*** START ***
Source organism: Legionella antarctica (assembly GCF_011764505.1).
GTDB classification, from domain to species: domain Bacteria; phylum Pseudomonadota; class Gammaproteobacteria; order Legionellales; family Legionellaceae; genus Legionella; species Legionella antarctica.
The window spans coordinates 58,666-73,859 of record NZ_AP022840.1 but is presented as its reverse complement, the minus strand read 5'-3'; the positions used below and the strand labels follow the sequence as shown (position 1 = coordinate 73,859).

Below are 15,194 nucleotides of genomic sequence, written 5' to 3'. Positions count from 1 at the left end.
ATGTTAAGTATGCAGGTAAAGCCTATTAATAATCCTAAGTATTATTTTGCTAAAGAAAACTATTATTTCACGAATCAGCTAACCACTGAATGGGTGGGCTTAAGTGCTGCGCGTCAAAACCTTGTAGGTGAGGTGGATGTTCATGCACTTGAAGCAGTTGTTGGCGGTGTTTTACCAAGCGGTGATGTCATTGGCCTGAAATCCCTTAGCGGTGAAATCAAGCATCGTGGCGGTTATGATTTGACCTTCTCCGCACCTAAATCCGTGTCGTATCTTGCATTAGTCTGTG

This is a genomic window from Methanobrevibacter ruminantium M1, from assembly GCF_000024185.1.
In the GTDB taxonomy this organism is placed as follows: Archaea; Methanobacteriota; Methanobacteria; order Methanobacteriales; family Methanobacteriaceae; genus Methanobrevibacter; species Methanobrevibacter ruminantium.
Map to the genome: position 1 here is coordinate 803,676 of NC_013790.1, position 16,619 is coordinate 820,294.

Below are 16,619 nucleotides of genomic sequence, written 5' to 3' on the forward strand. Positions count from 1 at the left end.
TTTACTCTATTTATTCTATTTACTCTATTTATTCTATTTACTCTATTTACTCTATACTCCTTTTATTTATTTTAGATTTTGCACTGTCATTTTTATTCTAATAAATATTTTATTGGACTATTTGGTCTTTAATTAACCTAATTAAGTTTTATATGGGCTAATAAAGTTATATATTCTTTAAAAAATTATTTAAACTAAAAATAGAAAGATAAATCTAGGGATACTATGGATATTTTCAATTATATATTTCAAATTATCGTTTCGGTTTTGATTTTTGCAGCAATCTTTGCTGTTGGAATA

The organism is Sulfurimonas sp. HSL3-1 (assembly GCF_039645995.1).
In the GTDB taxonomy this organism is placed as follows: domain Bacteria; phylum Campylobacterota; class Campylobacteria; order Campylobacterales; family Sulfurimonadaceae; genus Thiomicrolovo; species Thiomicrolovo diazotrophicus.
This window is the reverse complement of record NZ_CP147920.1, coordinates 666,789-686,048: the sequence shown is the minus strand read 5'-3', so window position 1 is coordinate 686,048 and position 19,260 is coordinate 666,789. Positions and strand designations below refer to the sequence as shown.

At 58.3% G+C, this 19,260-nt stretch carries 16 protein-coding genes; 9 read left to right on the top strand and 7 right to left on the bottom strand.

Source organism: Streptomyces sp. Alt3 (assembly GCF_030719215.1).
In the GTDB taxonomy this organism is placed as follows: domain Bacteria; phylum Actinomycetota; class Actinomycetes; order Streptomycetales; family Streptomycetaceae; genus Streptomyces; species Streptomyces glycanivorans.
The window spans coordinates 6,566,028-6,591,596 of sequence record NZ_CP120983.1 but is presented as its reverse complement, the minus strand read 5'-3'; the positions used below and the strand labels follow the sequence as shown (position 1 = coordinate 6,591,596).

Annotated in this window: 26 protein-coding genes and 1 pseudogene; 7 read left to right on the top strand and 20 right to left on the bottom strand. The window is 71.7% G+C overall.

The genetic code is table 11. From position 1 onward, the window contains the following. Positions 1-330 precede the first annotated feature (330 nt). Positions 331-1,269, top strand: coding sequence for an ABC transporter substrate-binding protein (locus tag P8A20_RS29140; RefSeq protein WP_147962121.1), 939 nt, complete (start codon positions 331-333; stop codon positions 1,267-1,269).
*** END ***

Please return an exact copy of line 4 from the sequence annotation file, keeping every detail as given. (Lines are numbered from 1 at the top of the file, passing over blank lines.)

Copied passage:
Below are 15,194 nucleotides of genomic sequence, written 5' to 3'. Positions count from 1 at the left end.